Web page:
The most distinctive of personal ornaments, the hohlbuckelringe (bronze anklets) worn by Celtic women are also one of the most significant archaeological markers of Celtic expansion into eastern Europe and Asia-Minor in the 3rd c. BC.
Hohlbuckelringe from female grave 16, at Manching Hundsrucken, Germany (3rd c. BC)
Such anklets first appear among the Celtic tribes in the early 3rd c. BC, and include both plain and richly decorated examples. The hohlbuckelringe first emerge in the area of today’s southern Germany and the historically identified territory of the Boii tribe – roughly the area of the present-day Czech Republic (Schaff 1972, Megaw 2004).
Detail of a bronze hohlbucklering from Plaňany (Kolín District), Czech Republic (3rd c. BC)
With the eastwards movement of Celtic tribes the area of distribution of such anklets logically expands greatly and numerous examples from the 3rd c. BC have been recorded in Hungary and Romania (see below).
Part of a Celtic hohlbuckelring from Tiszalúc, (Kom. Borsod-Abaúj-Zemplén) – Hungary (3rd c. BC)
In Thrace hohlbuckelringe have been found at sites such as Helis (Sboryanovo archaeological reserve) in northeastern Bulgaria where, as at Seuthopolis further to the south (see Mac Gonagle 2013), a large Thraco-Macedonian polis had been established at the end of the 4th c. BC. From a chronological perspective the Celtic finds from Helis are of particular significance as they come from a well defined archaeological context. The first example from the site was discovered in 1987 in a building near the south gate of the fortress (Mihaylova 1992), while another Celtic anklet was discovered 11 years later some 5 meters from the first (Megaw 2004). The Helis site was destroyed by a devastating earthquake in circa 250 BC (Stoyanov/Mihaylova 1996, Stoyanov 1998), which therefore dates the anklets and other Celtic artifacts from the site (Celtic ceramic etc., see also Mac Gonagle 2014) to the early 3rd c. BC, and thus to the first phase of Celtic expansion into the eastern Balkans.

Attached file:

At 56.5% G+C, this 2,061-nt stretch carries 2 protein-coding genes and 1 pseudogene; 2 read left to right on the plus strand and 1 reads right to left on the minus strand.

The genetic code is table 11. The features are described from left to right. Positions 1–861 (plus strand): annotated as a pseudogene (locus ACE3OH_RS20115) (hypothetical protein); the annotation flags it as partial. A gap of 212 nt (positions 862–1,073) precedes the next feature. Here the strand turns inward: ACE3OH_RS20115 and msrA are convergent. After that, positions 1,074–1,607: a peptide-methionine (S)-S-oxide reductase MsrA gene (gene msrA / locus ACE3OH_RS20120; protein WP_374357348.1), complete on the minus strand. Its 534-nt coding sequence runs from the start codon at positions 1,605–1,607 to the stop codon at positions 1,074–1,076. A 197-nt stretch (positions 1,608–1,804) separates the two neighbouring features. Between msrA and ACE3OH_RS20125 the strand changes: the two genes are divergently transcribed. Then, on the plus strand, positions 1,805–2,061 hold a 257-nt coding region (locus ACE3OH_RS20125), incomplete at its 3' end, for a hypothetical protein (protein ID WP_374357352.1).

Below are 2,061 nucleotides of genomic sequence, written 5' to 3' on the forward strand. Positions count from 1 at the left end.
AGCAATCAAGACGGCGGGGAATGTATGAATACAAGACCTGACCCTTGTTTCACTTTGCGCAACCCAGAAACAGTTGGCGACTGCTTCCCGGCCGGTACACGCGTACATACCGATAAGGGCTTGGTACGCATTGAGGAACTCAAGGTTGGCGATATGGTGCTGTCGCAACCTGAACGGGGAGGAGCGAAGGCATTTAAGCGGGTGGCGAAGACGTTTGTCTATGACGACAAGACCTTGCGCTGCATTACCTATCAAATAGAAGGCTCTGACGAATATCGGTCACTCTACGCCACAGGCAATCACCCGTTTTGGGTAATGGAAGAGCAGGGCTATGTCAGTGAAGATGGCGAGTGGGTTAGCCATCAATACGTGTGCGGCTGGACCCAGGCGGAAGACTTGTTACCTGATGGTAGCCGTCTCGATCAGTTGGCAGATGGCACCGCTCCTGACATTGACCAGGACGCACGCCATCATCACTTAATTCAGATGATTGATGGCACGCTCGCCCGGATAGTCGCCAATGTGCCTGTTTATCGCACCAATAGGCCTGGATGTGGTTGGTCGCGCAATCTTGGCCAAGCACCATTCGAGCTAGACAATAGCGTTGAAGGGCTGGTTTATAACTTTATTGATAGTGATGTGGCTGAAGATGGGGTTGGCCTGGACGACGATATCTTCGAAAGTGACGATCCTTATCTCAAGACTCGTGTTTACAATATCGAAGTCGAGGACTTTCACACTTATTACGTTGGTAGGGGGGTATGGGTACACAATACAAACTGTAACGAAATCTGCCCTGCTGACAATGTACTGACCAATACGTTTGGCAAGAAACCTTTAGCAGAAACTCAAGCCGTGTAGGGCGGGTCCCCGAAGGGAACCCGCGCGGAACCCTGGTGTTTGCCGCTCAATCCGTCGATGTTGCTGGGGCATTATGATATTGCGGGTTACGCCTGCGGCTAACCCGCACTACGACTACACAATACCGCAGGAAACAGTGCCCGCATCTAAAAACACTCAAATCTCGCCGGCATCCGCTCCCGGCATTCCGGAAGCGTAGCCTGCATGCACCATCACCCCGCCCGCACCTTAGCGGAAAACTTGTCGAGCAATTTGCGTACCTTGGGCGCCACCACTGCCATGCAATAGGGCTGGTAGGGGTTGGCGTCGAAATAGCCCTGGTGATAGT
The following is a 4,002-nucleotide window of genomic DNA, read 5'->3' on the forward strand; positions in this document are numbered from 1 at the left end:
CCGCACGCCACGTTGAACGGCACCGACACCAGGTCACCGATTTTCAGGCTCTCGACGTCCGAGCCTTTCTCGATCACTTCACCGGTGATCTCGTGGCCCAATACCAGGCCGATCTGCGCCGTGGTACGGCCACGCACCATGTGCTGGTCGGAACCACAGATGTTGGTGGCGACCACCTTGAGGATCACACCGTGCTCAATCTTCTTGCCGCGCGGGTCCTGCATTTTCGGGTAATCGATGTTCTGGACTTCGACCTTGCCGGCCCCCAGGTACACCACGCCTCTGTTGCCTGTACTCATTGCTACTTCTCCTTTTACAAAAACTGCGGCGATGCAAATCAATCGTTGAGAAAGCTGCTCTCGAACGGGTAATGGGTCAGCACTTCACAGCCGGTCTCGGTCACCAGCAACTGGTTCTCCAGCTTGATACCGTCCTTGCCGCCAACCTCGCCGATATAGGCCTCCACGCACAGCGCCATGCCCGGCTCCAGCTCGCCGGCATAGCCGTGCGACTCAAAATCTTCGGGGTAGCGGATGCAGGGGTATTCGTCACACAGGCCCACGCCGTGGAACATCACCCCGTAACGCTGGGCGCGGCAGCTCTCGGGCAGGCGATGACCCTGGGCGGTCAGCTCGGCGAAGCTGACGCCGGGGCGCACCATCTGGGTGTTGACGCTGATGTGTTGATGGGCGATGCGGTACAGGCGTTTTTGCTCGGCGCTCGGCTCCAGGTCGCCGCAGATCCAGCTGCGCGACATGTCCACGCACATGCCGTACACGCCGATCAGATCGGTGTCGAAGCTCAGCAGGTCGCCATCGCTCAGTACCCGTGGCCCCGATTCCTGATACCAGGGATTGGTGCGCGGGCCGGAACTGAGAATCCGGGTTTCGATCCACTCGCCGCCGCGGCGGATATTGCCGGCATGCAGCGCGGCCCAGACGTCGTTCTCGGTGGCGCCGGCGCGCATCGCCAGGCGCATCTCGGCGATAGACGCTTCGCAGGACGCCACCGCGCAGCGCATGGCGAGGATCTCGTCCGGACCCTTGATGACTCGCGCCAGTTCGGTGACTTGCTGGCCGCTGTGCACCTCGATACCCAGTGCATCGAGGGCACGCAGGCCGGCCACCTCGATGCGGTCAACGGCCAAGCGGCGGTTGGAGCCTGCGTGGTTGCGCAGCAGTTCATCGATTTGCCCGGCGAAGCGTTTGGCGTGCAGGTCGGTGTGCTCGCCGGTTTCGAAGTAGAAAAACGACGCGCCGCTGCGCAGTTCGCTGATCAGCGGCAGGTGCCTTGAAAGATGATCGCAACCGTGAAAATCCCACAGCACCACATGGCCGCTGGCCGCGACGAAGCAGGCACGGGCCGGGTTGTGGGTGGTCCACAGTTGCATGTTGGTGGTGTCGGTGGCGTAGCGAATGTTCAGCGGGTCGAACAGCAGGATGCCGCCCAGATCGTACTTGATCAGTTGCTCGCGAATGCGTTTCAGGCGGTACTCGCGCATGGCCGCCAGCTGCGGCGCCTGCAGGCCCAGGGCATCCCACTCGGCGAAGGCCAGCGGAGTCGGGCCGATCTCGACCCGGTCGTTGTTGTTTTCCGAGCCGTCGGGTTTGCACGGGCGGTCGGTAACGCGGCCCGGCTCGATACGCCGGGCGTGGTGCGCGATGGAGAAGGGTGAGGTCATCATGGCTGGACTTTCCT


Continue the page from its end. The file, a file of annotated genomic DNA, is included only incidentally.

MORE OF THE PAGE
Fragments of Celtic hohlbuckelringe from Helis/Sboryanovo, northeastern Bulgaria. (Early 3rd c. BC)
(after Megaw 2004)
(After Anastassov et al 2013; see https://www.academia.edu/4118437/Mediolana_and_the_Zaravetz_Culture)
Further to the south-east an example from Finike in southwestern Turkey testifies to the Celtic expansion into Asia-Minor from 277 BC onwards. The hohlbucklering from Finike is classic La Têne B2 in its relief decoration which can be compared with several examples from southern Germany (Schaff 1972, Megaw 2004). The discovery of a pair of plain Celtic ankle rings at Corinth is further archaeological evidence of the Celtic presence in Greece at the beginning of the 3rd c. BC and has been linked to the forces of Brennos (Megaw 2004).
Hollow cast bronze ankle ring (3rd century BC), from Aholming (Vilshofen – Bavaria)
Hohlbuckelring from a Celtic female burial at Pişcolt (Satu Mare), Romania (3rd c. BC)
Other examples from this part of Romania include hohlbuckleringe from the Celtic cemetery at Ciumeşti (Grave 1; Zirra 1967:16).
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